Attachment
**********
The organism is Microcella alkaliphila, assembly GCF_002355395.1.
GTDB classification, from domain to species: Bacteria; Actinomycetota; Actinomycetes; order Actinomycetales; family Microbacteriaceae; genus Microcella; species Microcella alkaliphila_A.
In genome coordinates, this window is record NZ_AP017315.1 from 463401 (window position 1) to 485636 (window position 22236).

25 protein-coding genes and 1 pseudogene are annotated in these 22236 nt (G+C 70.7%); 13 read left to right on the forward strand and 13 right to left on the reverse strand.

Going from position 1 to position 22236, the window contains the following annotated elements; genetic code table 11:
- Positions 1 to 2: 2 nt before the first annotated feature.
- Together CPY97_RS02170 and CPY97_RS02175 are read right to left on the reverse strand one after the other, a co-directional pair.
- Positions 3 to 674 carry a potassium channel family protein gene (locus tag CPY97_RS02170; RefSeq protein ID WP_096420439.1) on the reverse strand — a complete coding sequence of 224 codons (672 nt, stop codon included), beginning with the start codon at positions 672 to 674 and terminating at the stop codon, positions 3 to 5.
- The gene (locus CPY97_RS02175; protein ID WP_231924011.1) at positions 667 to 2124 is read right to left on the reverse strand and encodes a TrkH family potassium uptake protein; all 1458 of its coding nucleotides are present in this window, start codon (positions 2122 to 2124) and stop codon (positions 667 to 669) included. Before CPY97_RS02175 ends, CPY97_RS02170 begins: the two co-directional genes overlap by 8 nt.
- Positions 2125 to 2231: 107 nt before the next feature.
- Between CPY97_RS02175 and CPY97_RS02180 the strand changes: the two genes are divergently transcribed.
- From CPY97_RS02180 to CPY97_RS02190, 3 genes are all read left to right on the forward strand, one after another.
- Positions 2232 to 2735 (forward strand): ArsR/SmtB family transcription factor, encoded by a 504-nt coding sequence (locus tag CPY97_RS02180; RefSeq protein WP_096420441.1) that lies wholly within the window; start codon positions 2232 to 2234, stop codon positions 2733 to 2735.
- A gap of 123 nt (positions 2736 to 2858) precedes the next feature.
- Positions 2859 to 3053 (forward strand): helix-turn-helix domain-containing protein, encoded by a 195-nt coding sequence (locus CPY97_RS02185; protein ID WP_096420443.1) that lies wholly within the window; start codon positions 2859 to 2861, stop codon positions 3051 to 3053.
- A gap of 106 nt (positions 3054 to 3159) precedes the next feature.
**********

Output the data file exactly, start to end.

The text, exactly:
The organism is Microcella alkaliphila, assembly GCF_002355395.1.
GTDB classification, from domain to species: Bacteria; Actinomycetota; Actinomycetes; order Actinomycetales; family Microbacteriaceae; genus Microcella; species Microcella alkaliphila_A.
In genome coordinates, this window is record NZ_AP017315.1 from 463401 (window position 1) to 485636 (window position 22236).

25 protein-coding genes and 1 pseudogene are annotated in these 22236 nt (G+C 70.7%); 13 read left to right on the forward strand and 13 right to left on the reverse strand.

Going from position 1 to position 22236, the window contains the following annotated elements; genetic code table 11:
- Positions 1 to 2: 2 nt before the first annotated feature.
- Together CPY97_RS02170 and CPY97_RS02175 are read right to left on the reverse strand one after the other, a co-directional pair.
- Positions 3 to 674 carry a potassium channel family protein gene (locus tag CPY97_RS02170; RefSeq protein ID WP_096420439.1) on the reverse strand — a complete coding sequence of 224 codons (672 nt, stop codon included), beginning with the start codon at positions 672 to 674 and terminating at the stop codon, positions 3 to 5.
- The gene (locus CPY97_RS02175; protein ID WP_231924011.1) at positions 667 to 2124 is read right to left on the reverse strand and encodes a TrkH family potassium uptake protein; all 1458 of its coding nucleotides are present in this window, start codon (positions 2122 to 2124) and stop codon (positions 667 to 669) included. Before CPY97_RS02175 ends, CPY97_RS02170 begins: the two co-directional genes overlap by 8 nt.
- Positions 2125 to 2231: 107 nt before the next feature.
- Between CPY97_RS02175 and CPY97_RS02180 the strand changes: the two genes are divergently transcribed.
- From CPY97_RS02180 to CPY97_RS02190, 3 genes are all read left to right on the forward strand, one after another.
- Positions 2232 to 2735 (forward strand): ArsR/SmtB family transcription factor, encoded by a 504-nt coding sequence (locus tag CPY97_RS02180; RefSeq protein WP_096420441.1) that lies wholly within the window; start codon positions 2232 to 2234, stop codon positions 2733 to 2735.
- A gap of 123 nt (positions 2736 to 2858) precedes the next feature.
- Positions 2859 to 3053 (forward strand): helix-turn-helix domain-containing protein, encoded by a 195-nt coding sequence (locus CPY97_RS02185; protein ID WP_096420443.1) that lies wholly within the window; start codon positions 2859 to 2861, stop codon positions 3051 to 3053.
- A gap of 106 nt (positions 3054 to 3159) precedes the next feature.